It looks like I’ve finally done it. I’ve accepted that my current system of building websites with Notepad, HTML and some very crappy CSS just isn’t gonna cut it in the fickle Web 2.0 world. People want gadgets and gizmos and content that’s updated 3 times an hour and RSS feeds and all the bells and whistles that, until a couple weeks ago, I had pretty much zero knowledge of.
Why I am a Blogging Convert:
- Community - This is by far the major advantage to starting a blog. They’re interactive and you will be almost instantly connected to a community of like-minded people. Bloggers are a lot less anal about sharing a bit of link love and following people’s blogrolls is a great way to find other people who are into the same things as you.
- Instant Feedback - No matter how great the content on my static websites is, it’s very unlikely that I’ll get any feedback on it. Sure, I can see how popular a page is in the stats, but it can’t compare to getting a comment with feedback on what you’ve written. I know I can set this sort of thing up on my sites but I’m too lazy to figure out how to do it and using WordPress makes the whole process painless.
- Loads of Templates - I hadn’t realised how many websites there are out there with free WordPress themes for me to get my greedy paws on. Even if customisation is beyond the blogger, the availability of templates means that we’re not subjected to loads of sites that are clones of one another.
- Customisation Easier Than I Thought - When I made my first few head exploding attempts at customising my WordPress theme I was downloading and uploading everything with a separate FTP program. I hadn’t realised I could do all the customisation in the admin area and this discovery has made everything a lot less confusing.
- Widgets - Why didn’t anyone tell me about the wonderful world of dragging and dropping plugins? Now that I’ve discovered the mighty widget, all is clear. It’s great being able to add cool features to the sidebar without having to wrestle with coding I don’t understand.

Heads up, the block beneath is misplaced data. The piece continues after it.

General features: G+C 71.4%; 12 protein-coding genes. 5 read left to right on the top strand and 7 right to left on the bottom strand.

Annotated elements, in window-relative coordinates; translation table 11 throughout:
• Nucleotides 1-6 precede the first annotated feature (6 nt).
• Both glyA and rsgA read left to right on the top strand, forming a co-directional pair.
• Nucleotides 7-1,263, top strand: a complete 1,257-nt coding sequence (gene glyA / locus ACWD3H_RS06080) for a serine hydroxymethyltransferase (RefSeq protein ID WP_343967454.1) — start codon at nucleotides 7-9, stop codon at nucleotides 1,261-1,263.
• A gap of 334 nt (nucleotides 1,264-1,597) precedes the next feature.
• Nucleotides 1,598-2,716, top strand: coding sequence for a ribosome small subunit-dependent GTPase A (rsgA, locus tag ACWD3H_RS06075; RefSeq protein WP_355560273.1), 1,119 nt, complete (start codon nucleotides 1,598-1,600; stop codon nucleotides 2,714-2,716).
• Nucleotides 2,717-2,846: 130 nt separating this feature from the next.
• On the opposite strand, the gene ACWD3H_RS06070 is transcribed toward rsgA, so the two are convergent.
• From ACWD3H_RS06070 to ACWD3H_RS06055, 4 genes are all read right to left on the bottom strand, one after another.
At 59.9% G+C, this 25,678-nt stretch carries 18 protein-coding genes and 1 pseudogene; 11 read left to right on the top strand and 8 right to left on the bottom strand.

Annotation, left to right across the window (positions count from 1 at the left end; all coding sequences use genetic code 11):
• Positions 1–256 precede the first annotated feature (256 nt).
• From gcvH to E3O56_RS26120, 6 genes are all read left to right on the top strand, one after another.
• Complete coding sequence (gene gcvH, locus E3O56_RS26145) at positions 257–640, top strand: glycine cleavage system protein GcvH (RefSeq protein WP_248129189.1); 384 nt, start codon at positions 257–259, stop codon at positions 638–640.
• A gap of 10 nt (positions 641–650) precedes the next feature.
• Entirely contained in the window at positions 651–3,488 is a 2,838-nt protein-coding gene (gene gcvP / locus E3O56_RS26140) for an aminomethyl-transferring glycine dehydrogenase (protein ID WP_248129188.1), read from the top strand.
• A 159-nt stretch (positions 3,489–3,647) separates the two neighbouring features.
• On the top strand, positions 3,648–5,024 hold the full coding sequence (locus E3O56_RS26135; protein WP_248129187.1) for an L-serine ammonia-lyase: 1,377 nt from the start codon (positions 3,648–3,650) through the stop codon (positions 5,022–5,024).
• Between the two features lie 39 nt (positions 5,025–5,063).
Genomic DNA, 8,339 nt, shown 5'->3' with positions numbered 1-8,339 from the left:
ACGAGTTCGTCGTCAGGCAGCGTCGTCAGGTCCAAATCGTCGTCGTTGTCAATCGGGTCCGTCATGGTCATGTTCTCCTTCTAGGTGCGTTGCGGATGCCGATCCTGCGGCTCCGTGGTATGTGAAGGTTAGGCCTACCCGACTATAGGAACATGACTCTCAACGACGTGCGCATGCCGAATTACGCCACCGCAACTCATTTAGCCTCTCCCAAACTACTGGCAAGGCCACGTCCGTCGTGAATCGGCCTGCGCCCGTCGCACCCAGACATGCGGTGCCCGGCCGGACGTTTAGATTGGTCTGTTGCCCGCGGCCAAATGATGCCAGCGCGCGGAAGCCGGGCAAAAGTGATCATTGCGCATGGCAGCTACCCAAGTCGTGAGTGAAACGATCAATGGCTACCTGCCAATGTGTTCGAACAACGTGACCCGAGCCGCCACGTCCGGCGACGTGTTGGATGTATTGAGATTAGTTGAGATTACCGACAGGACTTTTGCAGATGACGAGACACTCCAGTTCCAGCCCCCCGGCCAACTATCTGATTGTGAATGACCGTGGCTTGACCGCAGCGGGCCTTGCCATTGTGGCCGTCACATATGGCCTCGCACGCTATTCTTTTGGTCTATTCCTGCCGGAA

- Can Be Up and Running in Minutes - There really isn’t much to getting a blog up and running and that’s a totally new thing to me. Most of the sites I design from scratch take a month or two before they’re alive and kicking. Setting up a blog gets things going quickly and if I want to add static pages to teh site later I still have that option. Things move fast in the online world and wasting a month tweaking a design really isn’t the best use of my time.
- Non Techie People Have Things to Say Too - Ok snobbery aside, I suppose I can share the net with people who might be a bit HTML challenged. There are pleny of people out there who have stuff to say but might be a bit techie challenged and I still want to be able to read their ramblings. BlogsÂ have openedÂ up the internet to one and all and for every crappy blog out there I’m sure there are a few that I’m glad I’ve found.
So I have been mostly converted to the powers of the blog but still have a few reservations. I’m still a bit dubious about a few things like the long layout of the intro page (although I know this can be tweaked) and I think static website have an advantage with search engines (this isn’t based on anything really… just my own experiences) but I love the interactivity and sense of community and that outweighs any negatives.
Once I start working on my mighty web empire full time I might experiment with moving a static site over to WordPress. Travoholic.com is in shambles so I think this site might be a good candidate. I always seem pretty resistant to change (I still use Notepad to build my sites!) but I think I’m sold on the merits of blogging and WordPress as a content management system.
Is anyone else an anti-blog convert?